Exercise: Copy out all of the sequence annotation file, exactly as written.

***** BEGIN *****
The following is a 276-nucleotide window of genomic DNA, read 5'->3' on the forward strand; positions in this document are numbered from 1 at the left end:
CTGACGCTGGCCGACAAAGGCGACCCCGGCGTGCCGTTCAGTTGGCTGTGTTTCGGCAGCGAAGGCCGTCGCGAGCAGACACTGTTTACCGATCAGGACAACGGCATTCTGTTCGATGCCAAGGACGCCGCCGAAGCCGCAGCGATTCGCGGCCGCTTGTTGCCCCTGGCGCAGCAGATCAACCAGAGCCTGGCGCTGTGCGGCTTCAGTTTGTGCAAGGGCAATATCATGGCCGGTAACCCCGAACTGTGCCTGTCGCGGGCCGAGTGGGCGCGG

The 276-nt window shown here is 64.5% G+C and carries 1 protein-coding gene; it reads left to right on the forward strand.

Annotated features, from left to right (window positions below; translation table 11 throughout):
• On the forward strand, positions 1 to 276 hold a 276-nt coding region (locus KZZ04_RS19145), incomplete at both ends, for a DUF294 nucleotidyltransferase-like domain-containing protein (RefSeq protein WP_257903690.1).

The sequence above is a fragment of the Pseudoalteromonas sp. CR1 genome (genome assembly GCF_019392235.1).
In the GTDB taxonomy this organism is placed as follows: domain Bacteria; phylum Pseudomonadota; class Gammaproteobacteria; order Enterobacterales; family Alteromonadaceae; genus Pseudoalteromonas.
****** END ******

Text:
The following is a 276-nucleotide window of genomic DNA, read 5'->3' on the forward strand; positions in this document are numbered from 1 at the left end:
CTGACGCTGGCCGACAAAGGCGACCCCGGCGTGCCGTTCAGTTGGCTGTGTTTCGGCAGCGAAGGCCGTCGCGAGCAGACACTGTTTACCGATCAGGACAACGGCATTCTGTTCGATGCCAAGGACGCCGCCGAAGCCGCAGCGATTCGCGGCCGCTTGTTGCCCCTGGCGCAGCAGATCAACCAGAGCCTGGCGCTGTGCGGCTTCAGTTTGTGCAAGGGCAATATCATGGCCGGTAACCCCGAACTGTGCCTGTCGCGGGCCGAGTGGGCGCGG

The 276-nt window shown here is 64.5% G+C and carries 1 protein-coding gene; it reads left to right on the forward strand.

Annotated features, from left to right (window positions below; translation table 11 throughout):
• On the forward strand, positions 1 to 276 hold a 276-nt coding region (locus KZZ04_RS19145), incomplete at both ends, for a DUF294 nucleotidyltransferase-like domain-containing protein (RefSeq protein WP_257903690.1).

The sequence above is a fragment of the Pseudoalteromonas sp. CR1 genome (genome assembly GCF_019392235.1).
In the GTDB taxonomy this organism is placed as follows: domain Bacteria; phylum Pseudomonadota; class Gammaproteobacteria; order Enterobacterales; family Alteromonadaceae; genus Pseudoalteromonas.